By Jack Munday, Director of the Billy Graham Rapid Response Team
Dealing with tragedy often leaves people feeling overwhelmed and helpless. What do you say to a loved one who found out that she has cancer? Or to a friend who just lost his parents in a tragic accident? As you wrestle with the realities of life and death, what can you do to bring the smallest amount of comfort into an unbearable situation?
Many, if not all, of you reading this are going through a life-changing hardship, or know someone who is. When the Billy Graham Rapid Response Team, a nationwide network of chaplains trained in crisis-response, deploys into an area impacted by a man-made or natural disaster, we often find that up to 70 percent of the people with whom we interact were already in the midst of a personal tragedy in their lives before the large-scale disaster struck.
When personal disasters occur, there are multiple needs that must be met. There are the obvious physical needs, such as financial assistance, medical care, rides to the hospital and pharmacy, and others. Beyond that, however, exist the emotional and spiritual needs that often receive less attention.
What do you do if a friend or loved one’s world just changed forever? Perhaps the most important thing to offer is what we call a “ministry of presence.” Simply being there for your friend can mean more to them than you may ever know. It seems that many of us have a built-in fear of getting too close to sorrow, so our first inclination is to run from the pain. We’ll say, “I’m praying for you,” as we run out the side door. We treat our friends, with whom we were laughing and shopping two weeks ago, like we want nothing to do with them.
The emotional toll of that, especially in addition to the physical circumstances of whatever they are going through, is enormously destructive. That’s why it is so important to be there for your friend. What should you say? Consider this: maybe you don’t need to say anything! Many of you know the biblical story of Job, a wealthy man who lost nearly everything he had – his possessions, his family and his health. Three friends came to mourn with him, and the Bible tells us: “Then they sat on the ground with him for seven days and seven nights. No one said a word to him, because they saw how great his suffering was.” (Job 2:13, NIV) They didn’t have to say a word; they just sat with him as friends. In fact, everybody was a lot better off when the friends weren’t speaking!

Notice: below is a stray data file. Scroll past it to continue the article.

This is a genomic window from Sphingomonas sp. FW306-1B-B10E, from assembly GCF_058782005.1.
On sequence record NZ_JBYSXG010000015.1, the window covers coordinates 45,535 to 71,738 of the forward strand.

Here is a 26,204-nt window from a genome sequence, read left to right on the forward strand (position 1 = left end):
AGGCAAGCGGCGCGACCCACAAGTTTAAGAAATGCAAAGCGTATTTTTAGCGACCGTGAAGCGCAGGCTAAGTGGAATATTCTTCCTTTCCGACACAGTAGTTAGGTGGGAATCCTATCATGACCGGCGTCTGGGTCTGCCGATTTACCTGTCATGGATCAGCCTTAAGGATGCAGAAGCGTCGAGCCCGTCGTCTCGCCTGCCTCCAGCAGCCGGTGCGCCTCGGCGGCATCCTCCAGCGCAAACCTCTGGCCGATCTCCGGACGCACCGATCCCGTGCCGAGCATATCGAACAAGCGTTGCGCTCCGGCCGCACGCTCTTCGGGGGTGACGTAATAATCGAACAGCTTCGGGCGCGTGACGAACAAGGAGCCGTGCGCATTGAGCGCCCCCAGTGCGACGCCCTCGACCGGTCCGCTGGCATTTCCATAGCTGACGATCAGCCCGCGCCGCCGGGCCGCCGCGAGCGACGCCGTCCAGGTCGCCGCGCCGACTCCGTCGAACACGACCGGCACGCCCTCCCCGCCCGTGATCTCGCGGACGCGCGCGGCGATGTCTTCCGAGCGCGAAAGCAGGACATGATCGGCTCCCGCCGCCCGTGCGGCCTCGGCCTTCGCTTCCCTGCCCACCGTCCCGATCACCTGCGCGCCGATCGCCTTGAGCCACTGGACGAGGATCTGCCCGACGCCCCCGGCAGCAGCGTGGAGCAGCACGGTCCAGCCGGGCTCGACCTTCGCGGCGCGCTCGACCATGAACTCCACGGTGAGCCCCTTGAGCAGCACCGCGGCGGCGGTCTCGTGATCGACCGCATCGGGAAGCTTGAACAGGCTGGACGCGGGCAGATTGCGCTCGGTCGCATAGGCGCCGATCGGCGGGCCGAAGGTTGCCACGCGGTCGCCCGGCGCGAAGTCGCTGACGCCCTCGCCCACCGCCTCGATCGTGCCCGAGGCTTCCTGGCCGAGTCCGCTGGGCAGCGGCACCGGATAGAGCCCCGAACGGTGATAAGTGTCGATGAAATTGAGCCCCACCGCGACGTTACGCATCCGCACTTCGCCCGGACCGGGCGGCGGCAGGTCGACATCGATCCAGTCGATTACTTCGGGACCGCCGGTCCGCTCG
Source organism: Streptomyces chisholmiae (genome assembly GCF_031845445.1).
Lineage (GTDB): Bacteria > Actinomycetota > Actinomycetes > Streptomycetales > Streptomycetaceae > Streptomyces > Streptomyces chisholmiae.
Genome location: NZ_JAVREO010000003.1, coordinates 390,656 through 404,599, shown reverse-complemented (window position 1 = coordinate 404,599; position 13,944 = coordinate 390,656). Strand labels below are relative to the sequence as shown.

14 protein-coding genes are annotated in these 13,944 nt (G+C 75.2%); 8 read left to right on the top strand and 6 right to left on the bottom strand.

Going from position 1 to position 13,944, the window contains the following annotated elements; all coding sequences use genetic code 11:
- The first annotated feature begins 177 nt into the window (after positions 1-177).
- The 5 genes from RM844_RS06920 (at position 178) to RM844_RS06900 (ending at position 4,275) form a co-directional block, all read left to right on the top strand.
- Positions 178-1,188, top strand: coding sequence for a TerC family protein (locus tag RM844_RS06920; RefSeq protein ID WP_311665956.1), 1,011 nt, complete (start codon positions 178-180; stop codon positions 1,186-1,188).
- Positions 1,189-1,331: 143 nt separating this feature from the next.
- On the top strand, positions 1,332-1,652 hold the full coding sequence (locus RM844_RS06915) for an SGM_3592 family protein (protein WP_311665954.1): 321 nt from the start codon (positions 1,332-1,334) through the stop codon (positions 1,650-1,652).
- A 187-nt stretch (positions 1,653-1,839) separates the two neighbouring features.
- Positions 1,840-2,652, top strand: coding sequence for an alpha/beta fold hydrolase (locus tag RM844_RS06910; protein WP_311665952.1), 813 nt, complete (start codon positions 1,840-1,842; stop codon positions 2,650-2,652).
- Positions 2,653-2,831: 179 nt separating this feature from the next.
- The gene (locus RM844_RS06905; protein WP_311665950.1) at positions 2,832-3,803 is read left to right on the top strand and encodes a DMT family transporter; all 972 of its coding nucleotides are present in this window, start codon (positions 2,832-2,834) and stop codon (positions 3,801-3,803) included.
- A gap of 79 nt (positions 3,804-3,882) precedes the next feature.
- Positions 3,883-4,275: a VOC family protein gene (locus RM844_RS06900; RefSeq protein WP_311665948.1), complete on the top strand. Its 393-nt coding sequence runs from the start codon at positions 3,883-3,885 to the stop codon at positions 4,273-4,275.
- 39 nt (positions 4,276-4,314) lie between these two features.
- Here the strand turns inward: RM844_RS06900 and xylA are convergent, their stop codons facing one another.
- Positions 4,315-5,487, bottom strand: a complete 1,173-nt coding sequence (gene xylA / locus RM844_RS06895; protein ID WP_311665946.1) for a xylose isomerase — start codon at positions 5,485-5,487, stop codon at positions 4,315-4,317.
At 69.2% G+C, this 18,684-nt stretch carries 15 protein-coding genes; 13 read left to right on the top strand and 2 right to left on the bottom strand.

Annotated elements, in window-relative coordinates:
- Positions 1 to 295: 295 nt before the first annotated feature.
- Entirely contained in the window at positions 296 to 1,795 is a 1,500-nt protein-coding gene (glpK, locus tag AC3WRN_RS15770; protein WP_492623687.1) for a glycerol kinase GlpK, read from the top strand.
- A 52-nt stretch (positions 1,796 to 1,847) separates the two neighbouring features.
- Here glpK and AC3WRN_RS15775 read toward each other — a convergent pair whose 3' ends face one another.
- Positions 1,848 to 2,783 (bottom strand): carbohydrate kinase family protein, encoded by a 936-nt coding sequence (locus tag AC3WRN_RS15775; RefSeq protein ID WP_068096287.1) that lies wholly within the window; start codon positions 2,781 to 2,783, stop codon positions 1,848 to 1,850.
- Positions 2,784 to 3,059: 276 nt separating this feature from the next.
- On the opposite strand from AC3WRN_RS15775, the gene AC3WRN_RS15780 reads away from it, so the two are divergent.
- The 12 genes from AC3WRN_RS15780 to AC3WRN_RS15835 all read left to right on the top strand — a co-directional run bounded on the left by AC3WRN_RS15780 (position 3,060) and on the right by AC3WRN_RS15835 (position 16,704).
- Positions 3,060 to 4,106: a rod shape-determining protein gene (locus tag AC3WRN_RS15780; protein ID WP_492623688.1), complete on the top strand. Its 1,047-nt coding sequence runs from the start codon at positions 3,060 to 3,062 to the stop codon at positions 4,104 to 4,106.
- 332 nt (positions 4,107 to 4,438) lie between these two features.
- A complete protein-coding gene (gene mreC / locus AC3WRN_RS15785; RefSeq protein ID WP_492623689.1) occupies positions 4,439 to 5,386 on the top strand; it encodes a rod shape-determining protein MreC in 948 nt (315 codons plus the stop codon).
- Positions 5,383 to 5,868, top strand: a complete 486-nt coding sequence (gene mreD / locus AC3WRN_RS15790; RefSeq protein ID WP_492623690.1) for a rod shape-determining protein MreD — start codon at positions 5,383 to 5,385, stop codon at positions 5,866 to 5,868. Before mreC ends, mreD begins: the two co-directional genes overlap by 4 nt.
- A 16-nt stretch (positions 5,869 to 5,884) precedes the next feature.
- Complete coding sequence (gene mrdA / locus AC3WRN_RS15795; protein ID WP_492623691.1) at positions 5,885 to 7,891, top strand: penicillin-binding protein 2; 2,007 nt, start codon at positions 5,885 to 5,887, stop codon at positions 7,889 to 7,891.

Very few people who are going through a tragedy feel like listening to a sermon. What they do want is the chance to share their story and the concerns of their heart. Ask questions that give them that opportunity. We have found that asking “How are you holding up?” is a much better option than asking “How are you doing?” If you ask “How are you doing?” many will reply “fine,” even though we all know they aren’t. Or, in more extreme circumstances, they may angrily retort, “How do you think I’m doing!?” Asking “How are you holding up?” acknowledges that they are going through a hard time and opens the door for an honest answer.
I would also encourage you to not discard the spiritual as you minister to the emotional needs of your friend. As we travel through despair and trial, it’s important to know God is greater than our current pain and sorrow.
Two verses that offer a great amount of hope are Jeremiah 29:11, which reads, “’For I know the plans I have for you,’ declares the LORD, ‘plans to prosper you and not to harm you, plans to give you hope and a future.’” (NIV) Also, Romans 8:28: “And we know that in all things God works for the good of those who love him, whohave been called according to his purpose.” (NIV) God is very much able to take the broken pieces of our lives and make something good out of them, though we may never know this side of Heaven what that is.
The cornerstone of the Christian faith is the wondrous truth that God, rather than remaining distant and aloof from our suffering, sent His one and only Son Jesus Christ into this world as a “Man of sorrows who was acquainted with grief” (Isaiah 53:3). After dying on the cross for our sins, Christ – through His resurrection from the grave – made it possible for us to have hope that endures for eternity.
Whether you are supporting someone who is dealing with tragedy, or if you yourself are the one walking through this valley, lean on God, not on your own understanding. (Proverbs 3:5). And please remember that through it all, often the best thing you can do is simply be available to offer love, respect, support and encouragement … without ever saying a word!
If you are interested in learning more, The Cove is offering a leadership training seminar entitled “Sharing Hope in Crisis” on February 25. This program will equip you to give effective emotional and spiritual care to people experiencing tragedy and crisis. Designed for use in daily life and ministry, as well as community or regional catastrophic situations, it will introduce you to the work of RRT and is a requirement to be an RRT chaplain. Click here to learn more.